Tuesday, 22 November 2011

What is metaphysical naturalism & methodological naturalism?

Dan Dennett talks about naturalism and methodological naturalism in debating John Haught. What's the distinction between these terms? And what is metaphysical naturalism

Wikipedia entry on Naturalism uses the Oxford English Dictionary definition:-
'Naturalism commonly refers to the philosophical viewpoint that the natural universe and its natural laws and forces (as opposed to supernatural ones) operate in the universe, and that nothing exists beyond the natural universe or, if it does, it does not affect the natural universe that we know.[1]'
Metaphysical naturalism (aka ontological or philosophical naturalism) is defined by humanist Paul Kurtz  says [2] :-
1) nature is best accounted for by reference to material principles eg mass, energy, and other physical and chemical properties. 
2) Metaphysical naturalism holds that spiritsdeities, and ghosts are not real.  
3) there is no "purpose" in nature.
Wikipedia describes the distinction between metaphysical & methodological naturalism:-
Metaphysical naturalism holds that there is nothing but natural elements, principles, and relations of the kind studied by the natural sciences, i.e., those required to understand our physical environment by mathematical modeling. Methodological naturalism, on the other hand, refers exclusively to the methodology of science, for which metaphysical naturalism provides only one possible ontological foundation (Ontology is a part of metaphysics asking questions concerning what entities exist or can be said to exist). Metaphysical naturalism holds that all properties related to consciousness and the mind are reducible to nature. The corresponding theological perspective is religious naturalism or spiritual naturalism. Metaphysical naturalism rejects the supernatural concepts and explanations that are part of many religions.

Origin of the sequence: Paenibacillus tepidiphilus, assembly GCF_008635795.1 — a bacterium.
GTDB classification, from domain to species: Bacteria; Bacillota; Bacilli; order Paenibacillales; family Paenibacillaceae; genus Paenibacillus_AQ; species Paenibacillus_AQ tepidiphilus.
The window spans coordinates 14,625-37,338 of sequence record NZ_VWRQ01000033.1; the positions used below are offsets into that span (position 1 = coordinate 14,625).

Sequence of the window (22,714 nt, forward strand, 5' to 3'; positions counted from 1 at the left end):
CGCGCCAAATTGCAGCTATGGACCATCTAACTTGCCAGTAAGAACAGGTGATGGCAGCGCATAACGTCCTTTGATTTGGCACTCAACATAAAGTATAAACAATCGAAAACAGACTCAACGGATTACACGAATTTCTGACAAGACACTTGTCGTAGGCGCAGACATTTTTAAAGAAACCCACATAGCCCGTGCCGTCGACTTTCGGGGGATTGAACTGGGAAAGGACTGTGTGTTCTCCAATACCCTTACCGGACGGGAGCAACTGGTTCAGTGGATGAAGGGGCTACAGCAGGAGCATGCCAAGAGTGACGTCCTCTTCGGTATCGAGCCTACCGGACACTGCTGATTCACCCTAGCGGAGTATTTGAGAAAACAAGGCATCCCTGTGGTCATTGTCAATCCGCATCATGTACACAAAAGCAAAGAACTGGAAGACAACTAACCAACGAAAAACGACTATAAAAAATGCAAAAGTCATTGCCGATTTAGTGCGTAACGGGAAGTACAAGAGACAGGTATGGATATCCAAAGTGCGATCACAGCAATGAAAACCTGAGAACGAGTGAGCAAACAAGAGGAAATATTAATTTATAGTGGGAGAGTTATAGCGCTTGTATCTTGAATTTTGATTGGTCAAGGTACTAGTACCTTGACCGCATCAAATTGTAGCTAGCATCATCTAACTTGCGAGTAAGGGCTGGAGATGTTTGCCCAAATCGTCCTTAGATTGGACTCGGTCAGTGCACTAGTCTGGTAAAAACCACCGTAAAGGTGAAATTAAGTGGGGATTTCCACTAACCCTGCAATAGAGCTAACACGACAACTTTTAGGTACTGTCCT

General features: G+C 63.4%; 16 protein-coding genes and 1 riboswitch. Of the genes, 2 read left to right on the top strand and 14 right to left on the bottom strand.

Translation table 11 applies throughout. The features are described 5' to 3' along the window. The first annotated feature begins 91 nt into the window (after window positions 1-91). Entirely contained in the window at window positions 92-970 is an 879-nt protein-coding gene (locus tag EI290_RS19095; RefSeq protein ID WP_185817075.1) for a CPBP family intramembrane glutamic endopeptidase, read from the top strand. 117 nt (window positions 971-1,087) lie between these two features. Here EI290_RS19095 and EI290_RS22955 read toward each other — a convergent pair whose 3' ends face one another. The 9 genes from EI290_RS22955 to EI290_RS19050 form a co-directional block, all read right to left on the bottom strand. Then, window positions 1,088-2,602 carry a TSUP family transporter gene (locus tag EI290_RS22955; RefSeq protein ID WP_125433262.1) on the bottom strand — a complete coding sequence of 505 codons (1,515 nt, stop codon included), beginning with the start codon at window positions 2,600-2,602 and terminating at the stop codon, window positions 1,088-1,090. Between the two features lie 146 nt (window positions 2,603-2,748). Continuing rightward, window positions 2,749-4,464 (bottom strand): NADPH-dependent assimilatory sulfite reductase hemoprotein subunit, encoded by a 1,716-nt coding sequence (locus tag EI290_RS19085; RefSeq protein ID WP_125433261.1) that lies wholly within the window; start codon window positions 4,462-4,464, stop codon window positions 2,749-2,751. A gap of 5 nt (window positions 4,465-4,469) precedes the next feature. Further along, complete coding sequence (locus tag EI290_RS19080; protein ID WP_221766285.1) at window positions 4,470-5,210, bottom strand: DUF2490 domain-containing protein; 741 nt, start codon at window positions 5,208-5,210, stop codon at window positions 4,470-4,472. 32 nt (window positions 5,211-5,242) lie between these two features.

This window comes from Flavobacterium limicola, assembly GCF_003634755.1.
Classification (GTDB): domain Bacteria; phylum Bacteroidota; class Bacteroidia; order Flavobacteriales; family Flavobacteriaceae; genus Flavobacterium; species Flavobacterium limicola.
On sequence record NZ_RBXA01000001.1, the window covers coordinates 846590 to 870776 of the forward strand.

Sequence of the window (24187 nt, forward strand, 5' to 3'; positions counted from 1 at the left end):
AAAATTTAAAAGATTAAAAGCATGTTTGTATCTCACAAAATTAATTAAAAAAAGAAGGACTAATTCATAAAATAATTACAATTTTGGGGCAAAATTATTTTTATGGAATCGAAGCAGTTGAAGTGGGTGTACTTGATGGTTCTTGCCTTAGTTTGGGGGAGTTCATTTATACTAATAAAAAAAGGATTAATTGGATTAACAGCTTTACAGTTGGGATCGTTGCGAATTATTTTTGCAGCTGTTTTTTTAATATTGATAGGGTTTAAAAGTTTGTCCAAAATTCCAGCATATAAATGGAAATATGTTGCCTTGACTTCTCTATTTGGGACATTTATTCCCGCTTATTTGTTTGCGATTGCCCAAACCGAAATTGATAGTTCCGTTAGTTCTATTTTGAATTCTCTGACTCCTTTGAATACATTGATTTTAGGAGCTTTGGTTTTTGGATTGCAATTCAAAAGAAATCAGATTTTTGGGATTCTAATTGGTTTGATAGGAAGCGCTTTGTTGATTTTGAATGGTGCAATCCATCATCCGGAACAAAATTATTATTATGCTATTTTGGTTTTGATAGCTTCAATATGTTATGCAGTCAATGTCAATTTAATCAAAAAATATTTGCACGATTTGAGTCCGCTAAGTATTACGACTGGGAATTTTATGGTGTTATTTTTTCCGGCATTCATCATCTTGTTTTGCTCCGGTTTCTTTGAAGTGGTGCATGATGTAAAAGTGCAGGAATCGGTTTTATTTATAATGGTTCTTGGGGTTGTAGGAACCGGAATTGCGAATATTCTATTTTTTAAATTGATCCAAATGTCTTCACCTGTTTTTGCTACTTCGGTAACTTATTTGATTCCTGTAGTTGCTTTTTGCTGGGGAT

Methodological Naturalism says nothing about God's existence according to Paul de Vries of Wheaton college (a conservative evangelical school):-
In 1983 Paul de Vries distinguished between "methodological naturalism," a disciplinary method that says nothing about God's existence, and "metaphysical naturalism," which "denies the existence of a transcendent God."[6]  
The Panda's Thumb discusses the origins of Methodological Naturalism - the idea may date back to Darwin or even Galileo.

Methodological naturalism is a 'ground rule' of science & the scientific method:-
In 1996, Robert T. Pennock used the term methodological naturalism to clarify that the scientific method confines itself to natural explanations without assuming the existence or non-existence of the supernatural, and is not based on dogmatic metaphysical naturalism as claimed by creationists and proponents of intelligent design. Pennock's testimony[8] at the Kitzmiller v. Dover Area School District trial was cited by the Judge who concluded that "Methodological naturalism is a "ground rule" of science today"[9]
 Methodological naturalism, the ground rule of science, & nature:-
Methodological naturalism is concerned not with claims about what exists (= metaphysical naturalism) but with methods of learning what is nature. It is strictly the idea that all scientific endeavors—all hypotheses and events—are to be explained and tested by reference to natural causes and events. The genesis of nature, e.g., by an act of God, is not addressed. Methodological naturalism (cf. metaphysical naturalism) seeks only to provide a framework within which to conduct the scientific study of the laws of nature. Methodological naturalism is a way of acquiring knowledge. "since the scientific revolution of the 16th and 17th centuries, science has been limited to the search for natural causes to explain natural phenomena.... While supernatural explanations may be important and have merit, they are not part of science." Methodological naturalism is thus "a self-imposed convention of science." It is a "ground rule" that "requires scientists to seek explanations in the world around us based upon what we can observe, test, replicate, and verify."[12] 

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